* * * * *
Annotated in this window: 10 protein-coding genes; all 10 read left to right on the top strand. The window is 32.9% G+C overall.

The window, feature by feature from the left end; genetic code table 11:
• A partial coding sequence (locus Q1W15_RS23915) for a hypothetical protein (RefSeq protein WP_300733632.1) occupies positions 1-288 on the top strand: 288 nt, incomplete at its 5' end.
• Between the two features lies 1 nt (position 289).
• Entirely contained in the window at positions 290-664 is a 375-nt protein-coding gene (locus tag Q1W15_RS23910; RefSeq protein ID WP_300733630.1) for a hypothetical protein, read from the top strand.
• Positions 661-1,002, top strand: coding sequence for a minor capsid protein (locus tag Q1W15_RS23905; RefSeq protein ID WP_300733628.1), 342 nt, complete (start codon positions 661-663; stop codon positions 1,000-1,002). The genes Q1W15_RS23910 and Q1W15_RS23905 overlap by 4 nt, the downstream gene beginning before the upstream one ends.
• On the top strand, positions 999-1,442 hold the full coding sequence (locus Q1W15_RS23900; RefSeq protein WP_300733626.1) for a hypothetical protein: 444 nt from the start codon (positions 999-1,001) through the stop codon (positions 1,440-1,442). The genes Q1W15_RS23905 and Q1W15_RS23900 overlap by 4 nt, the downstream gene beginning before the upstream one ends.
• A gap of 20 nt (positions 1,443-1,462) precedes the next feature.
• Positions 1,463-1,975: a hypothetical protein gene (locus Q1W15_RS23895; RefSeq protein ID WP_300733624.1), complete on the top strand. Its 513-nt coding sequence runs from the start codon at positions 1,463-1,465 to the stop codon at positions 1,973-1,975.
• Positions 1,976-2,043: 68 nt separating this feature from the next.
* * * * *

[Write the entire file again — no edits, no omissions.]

Annotated in this window: 10 protein-coding genes; all 10 read left to right on the top strand. The window is 32.9% G+C overall.

The window, feature by feature from the left end; genetic code table 11:
• A partial coding sequence (locus Q1W15_RS23915) for a hypothetical protein (RefSeq protein WP_300733632.1) occupies positions 1-288 on the top strand: 288 nt, incomplete at its 5' end.
• Between the two features lies 1 nt (position 289).
• Entirely contained in the window at positions 290-664 is a 375-nt protein-coding gene (locus tag Q1W15_RS23910; RefSeq protein ID WP_300733630.1) for a hypothetical protein, read from the top strand.
• Positions 661-1,002, top strand: coding sequence for a minor capsid protein (locus tag Q1W15_RS23905; RefSeq protein ID WP_300733628.1), 342 nt, complete (start codon positions 661-663; stop codon positions 1,000-1,002). The genes Q1W15_RS23910 and Q1W15_RS23905 overlap by 4 nt, the downstream gene beginning before the upstream one ends.
• On the top strand, positions 999-1,442 hold the full coding sequence (locus Q1W15_RS23900; RefSeq protein WP_300733626.1) for a hypothetical protein: 444 nt from the start codon (positions 999-1,001) through the stop codon (positions 1,440-1,442). The genes Q1W15_RS23905 and Q1W15_RS23900 overlap by 4 nt, the downstream gene beginning before the upstream one ends.
• A gap of 20 nt (positions 1,443-1,462) precedes the next feature.
• Positions 1,463-1,975: a hypothetical protein gene (locus Q1W15_RS23895; RefSeq protein ID WP_300733624.1), complete on the top strand. Its 513-nt coding sequence runs from the start codon at positions 1,463-1,465 to the stop codon at positions 1,973-1,975.
• Positions 1,976-2,043: 68 nt separating this feature from the next.